Life is what happens to you when you are making other plans

No good reason Street Art

The most common word to describe London is ‘busy’, followed shortly behind by ‘exhausting’ and ‘what the fuck am I doing with my life’. Ok that last one isn’t one word, but just go with me here. Living in London you are never still; just to get to work is a mammoth task of energy, people and exhaustion. Annual leave and cheap travel discounts mean that most people have their lives planned out for the next few months. Actually that’s not quite the whole truth, we have the lily pads planned out and us over-saturated Londoners just leapfrog between them.

It’s the most extreme form of living for the weekend, we live for milestones. Those moments of excitement, calm or celebration that give us markers in our lives. We are not kids any more, getting excited to finally reach double digits. We have to create our own markers of success. So we plan trips to Iceland to see harsh magical landscapes that our parents wouldn’t have imagined. We book the Harry Potter play 12 months out because it’s A THING that can’t be missed. We escape to somewhere warm, just to have light at the end of the tunnel that is winter – a modern day winter solstice.

Those experiences are amazing. They might even be life changing. After all once you’ve drunk ouzo on a beach in Crete it’s pretty easy to imagine you could do anything with your life. Although shortly after having that epiphany you will get into a fight with the sea, call it a fucking bastard and then throw up on your shoes. Sorry I got side-tracked a little there; fucking salty bastard.

While amazing, fun and drunkenly life changing those milestone lily pads are not life, life is what happens when you are making plans. Life is feeling incredible because you have finally figured out the changes at Bank Station (it’s my new superpower, I’m waiting for Marvel to make a movie about it). Life is feeling hopeless when friends are hurting and you can’t do a thing to help. Life is feeling so stuck in your career that you want to scream. Life is those insignificant middle bits, the bits that will never make it onto Instagram.

All those emotions. All the little frustrating, hard, sad, happy and beautiful bits of life shape you and make you who you are, who you might be and who you will be. I don’t know many people who have gone on a trip or to a festival and had such a life changing experience that it shapes their future. I do however know a lot of people for who the frustrations of life (or sometimes the joys) have been a catalyst for some of the bravest choices they will ever have to make.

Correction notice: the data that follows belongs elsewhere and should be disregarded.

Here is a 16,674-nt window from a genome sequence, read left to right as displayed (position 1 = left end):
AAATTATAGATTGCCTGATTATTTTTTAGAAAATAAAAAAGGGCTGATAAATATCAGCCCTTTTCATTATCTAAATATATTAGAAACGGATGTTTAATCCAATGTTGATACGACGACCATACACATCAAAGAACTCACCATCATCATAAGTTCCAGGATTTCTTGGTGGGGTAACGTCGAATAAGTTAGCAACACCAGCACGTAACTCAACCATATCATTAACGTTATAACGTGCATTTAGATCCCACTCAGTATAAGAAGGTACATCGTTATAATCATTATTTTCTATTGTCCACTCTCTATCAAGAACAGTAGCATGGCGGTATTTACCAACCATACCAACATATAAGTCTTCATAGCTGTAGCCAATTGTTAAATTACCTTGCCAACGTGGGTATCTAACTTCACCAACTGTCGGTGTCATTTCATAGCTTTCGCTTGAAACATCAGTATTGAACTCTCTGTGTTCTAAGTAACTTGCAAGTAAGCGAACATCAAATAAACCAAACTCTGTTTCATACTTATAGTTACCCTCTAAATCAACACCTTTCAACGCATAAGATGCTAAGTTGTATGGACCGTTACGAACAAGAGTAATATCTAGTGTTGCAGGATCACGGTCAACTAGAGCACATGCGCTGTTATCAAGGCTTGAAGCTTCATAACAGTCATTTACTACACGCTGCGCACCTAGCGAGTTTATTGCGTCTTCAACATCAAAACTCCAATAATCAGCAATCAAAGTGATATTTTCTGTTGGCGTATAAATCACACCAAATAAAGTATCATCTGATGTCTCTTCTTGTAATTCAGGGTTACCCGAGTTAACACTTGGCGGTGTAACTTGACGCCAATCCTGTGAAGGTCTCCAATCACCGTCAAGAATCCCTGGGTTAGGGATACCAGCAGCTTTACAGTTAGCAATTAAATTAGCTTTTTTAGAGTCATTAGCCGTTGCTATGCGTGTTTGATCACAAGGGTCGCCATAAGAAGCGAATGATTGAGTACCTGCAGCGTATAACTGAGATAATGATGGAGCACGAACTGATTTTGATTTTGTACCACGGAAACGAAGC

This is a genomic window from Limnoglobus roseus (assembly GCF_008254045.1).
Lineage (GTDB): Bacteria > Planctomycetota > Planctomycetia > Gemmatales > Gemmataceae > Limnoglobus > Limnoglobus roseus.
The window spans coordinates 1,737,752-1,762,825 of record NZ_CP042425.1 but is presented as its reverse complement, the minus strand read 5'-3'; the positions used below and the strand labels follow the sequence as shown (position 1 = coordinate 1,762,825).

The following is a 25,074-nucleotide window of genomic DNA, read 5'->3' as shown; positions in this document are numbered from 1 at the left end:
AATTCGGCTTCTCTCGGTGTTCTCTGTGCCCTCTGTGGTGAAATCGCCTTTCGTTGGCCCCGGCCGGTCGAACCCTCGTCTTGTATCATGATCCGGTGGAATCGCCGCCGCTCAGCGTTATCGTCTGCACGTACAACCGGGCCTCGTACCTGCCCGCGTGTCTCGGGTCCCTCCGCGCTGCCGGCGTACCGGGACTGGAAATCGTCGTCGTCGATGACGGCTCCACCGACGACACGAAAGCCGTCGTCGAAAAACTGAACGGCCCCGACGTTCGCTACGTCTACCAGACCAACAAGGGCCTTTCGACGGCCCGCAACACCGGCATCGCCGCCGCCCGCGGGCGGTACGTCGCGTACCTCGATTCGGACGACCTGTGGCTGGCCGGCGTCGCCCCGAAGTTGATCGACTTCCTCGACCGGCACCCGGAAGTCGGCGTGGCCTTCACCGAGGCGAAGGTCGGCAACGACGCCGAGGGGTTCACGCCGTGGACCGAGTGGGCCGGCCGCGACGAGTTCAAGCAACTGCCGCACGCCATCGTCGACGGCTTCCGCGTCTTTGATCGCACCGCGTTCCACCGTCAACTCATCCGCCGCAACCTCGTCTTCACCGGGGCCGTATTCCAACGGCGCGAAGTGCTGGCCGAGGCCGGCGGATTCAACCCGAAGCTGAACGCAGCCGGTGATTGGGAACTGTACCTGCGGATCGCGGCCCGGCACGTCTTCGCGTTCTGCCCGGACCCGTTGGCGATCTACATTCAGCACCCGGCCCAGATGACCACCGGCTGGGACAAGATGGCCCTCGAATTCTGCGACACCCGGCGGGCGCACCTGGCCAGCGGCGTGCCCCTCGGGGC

Once you hit your mid-twenties the changes to who you are become more subtle.  Change happens like dominos, each one insignificant but the whole forming a pattern that you can’t help but act on. I guess the most stereotypical example in London are people who end up going home because of the weather, the commute and the expensive flats. None so huge that they can’t be overcome, but all together are enough to make you move to the other side of the world.

I think this is why I struggle so much when people ask me (often with genuine shock or confusion) why I am living in London? I mean I just love London so much, but why? How do you tell someone that you like the bits in between the lily pads, you love the brunch and wine with friends, the subtle changes in weather that can be talked about for hours, getting mocked at work for saying pants in the wrong context, the BBC shows, the monuments and famous buildings everywhere, the art that I never see, the love for the chaos, the connection, the life I have built all by myself. How do you say all that without people thinking you are mad?

So instead we talk about the lily pads. We talk about the travel, the festivals, the shows and the plans. We talk in milestones because we think that is what other people will be able to understand. Of course this is nonsense, we all have our own little lives full of joy and pain. We are all growing and changing between our life milestones. We all find it too hard to talk about and define until a catalyst make us reflect and change. And then, maybe then we can say ‘I did this for a reason’, and ‘I know who I am’. And of course, if all else fails, you can always tell the lily pad story about getting into a fist fight with the Aegean Sea.

Life is what happens to you when you are making other plans

4 Comments

  1. February 15, 2016 / 2:23 pm

    So so true. I’m coming to the end of my visa and naturally there is the ‘end date’ lilypad looming in sight. I also realised that I have no free weekends until that milestone. I should be excited but frankly I just feel overwhelmed!

  2. February 15, 2016 / 5:46 pm

    Really loved how you wrote this post – really made me think there (in a very good way), so thank you 🙂

  3. Sister
    February 16, 2016 / 3:52 am

    Beautifully said Little One.

    You are a guru.

  4. Charlotte
    February 17, 2016 / 4:23 pm

    Yes. I’ve gotten the “but why are you living in London when you come from paradise?” so many times I want to scream. But I don’t, I just gently explain the Lilypads (easy, cheap travel / so much to do / possibilities / adventure) when I want to also explain the in between bits – the stuff that born and bred Londoners shrug off and take for granted. I also want to explain that, while yes, NZ is paradise in a sense and beautiful as all heck but it’s not the romanticised Middle Earth they all think NZ is. It has its own set of challenges (isolation / lack of opportunity in comparison / that hard to pinpoint sense of ennui that comes from feeling like you’re stuck at the arse end of the world because you actually are). But yeah, beaches, more sun, less chaos, freedom. Those are the Lilypads they see about NZ.